The court found the major questions doctrine was triggered because EO 14026 regulated a matter of vast economic significance. It likened EO 14026 to the federal contractor vaccine mandate (also issued by executive order), which several circuit courts have found involved a major question. The court also said the DOL in its final rule implementing the EO had sharply underestimated the financial impact of the minimum wage increase on federal contractors, including by failing to account for significant spillover effects in the form of upward wage pressure for those earning more than $15 an hour. Having found the Procurement Act did not authorize EO 14026, the court then held that Congress did not speak clearly of an intent to empower the president to set a minimum wage for federal contractors.
The Biden Administration is likely to appeal the Texas district court’s decision.
This case is one of several lawsuits seeking to invalidate EO 14026. In Arizona v. Walsh, No. 3:22-CV-00213 (D. Ariz. Jan. 6, 2023), a federal court dismissed litigation brought by a coalition of five states (Arizona, Idaho, Indiana, Nebraska, and South Carolina). The court found the president did not exceed his authority under the Procurement Act and the Act did not violate the non-delegation doctrine by granting this authority. The court also held the EO and final rule did not violate the Spending Clause (a claim the Texas court declined to address). An appeal is pending in the U.S. Court of Appeals for the Ninth Circuit.
In Bradford v. U.S. Dep’t of Labor, 582 F.Supp.3d (D. Colo. 2022), a federal court refused to enjoin EO 14026 and the final rule implementing the order, rejecting a motion by a group of outfitters and outdoor recreation companies that hold government contracts to operate on federal lands. The plaintiffs challenged a provision in EO 14026 rescinding EO 13838, issued by President Donald Trump in 2018. EO 13838 exempted “seasonal recreational services” employees from federal contractor minimum wage requirements. The plaintiffs sought an injunction barring enforcement of EO 14026 as applied to them. However, in a January 24, 2022, ruling, the court found the plaintiffs failed to show a likelihood of success on the merits of their claim that President Biden exceeded his authority under the Procurement Act or violated the separation of powers or nondelegation doctrines or that the DOL final rule was arbitrary and capricious. On the plaintiffs’ interlocutory appeal, the U.S. Court of Appeals for the Tenth Circuit on February 17, 2022, enjoined enforcement of EO 14026 nationwide as applied to employers in the seasonal recreation industry that operate on public lands. The appellate panel heard oral argument in September 2022.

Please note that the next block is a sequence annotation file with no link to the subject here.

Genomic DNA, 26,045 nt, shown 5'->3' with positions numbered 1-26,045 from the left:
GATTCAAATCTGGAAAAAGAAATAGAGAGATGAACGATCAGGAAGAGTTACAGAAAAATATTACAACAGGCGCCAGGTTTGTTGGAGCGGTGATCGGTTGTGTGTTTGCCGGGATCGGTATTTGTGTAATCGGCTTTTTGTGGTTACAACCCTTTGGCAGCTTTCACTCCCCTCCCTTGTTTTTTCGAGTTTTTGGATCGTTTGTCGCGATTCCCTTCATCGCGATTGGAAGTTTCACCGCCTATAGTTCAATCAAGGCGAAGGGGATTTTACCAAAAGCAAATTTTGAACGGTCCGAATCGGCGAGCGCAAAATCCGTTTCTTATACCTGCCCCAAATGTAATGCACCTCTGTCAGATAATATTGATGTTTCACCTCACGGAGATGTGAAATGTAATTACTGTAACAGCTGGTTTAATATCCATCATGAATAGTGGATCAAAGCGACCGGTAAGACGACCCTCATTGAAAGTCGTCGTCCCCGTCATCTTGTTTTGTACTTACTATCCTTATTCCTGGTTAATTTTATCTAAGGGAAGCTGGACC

Please contact a Jackson Lewis attorney if you have questions about the legal challenges to EO 14026 and the impact of ongoing litigation on the minimum wage rate applicable to federal contractors.
© Jackson Lewis P.C. This material is provided for informational purposes only. It is not intended to constitute legal advice nor does it create a client-lawyer relationship between Jackson Lewis and any recipient. Recipients should consult with counsel before taking any actions based on the information contained within this material. This material may be considered attorney advertising in some jurisdictions. Prior results do not guarantee a similar outcome.
Focused on labor and employment law since 1958, Jackson Lewis P.C.'s 950+ attorneys located in major cities nationwide consistently identify and respond to new ways workplace law intersects business. We help employers develop proactive strategies, strong policies and business-oriented solutions to cultivate high-functioning workforces that are engaged, stable and diverse, and share our clients' goals to emphasize inclusivity and respect for the contribution of every employee. For more information, visit https://www.jacksonlewis.com.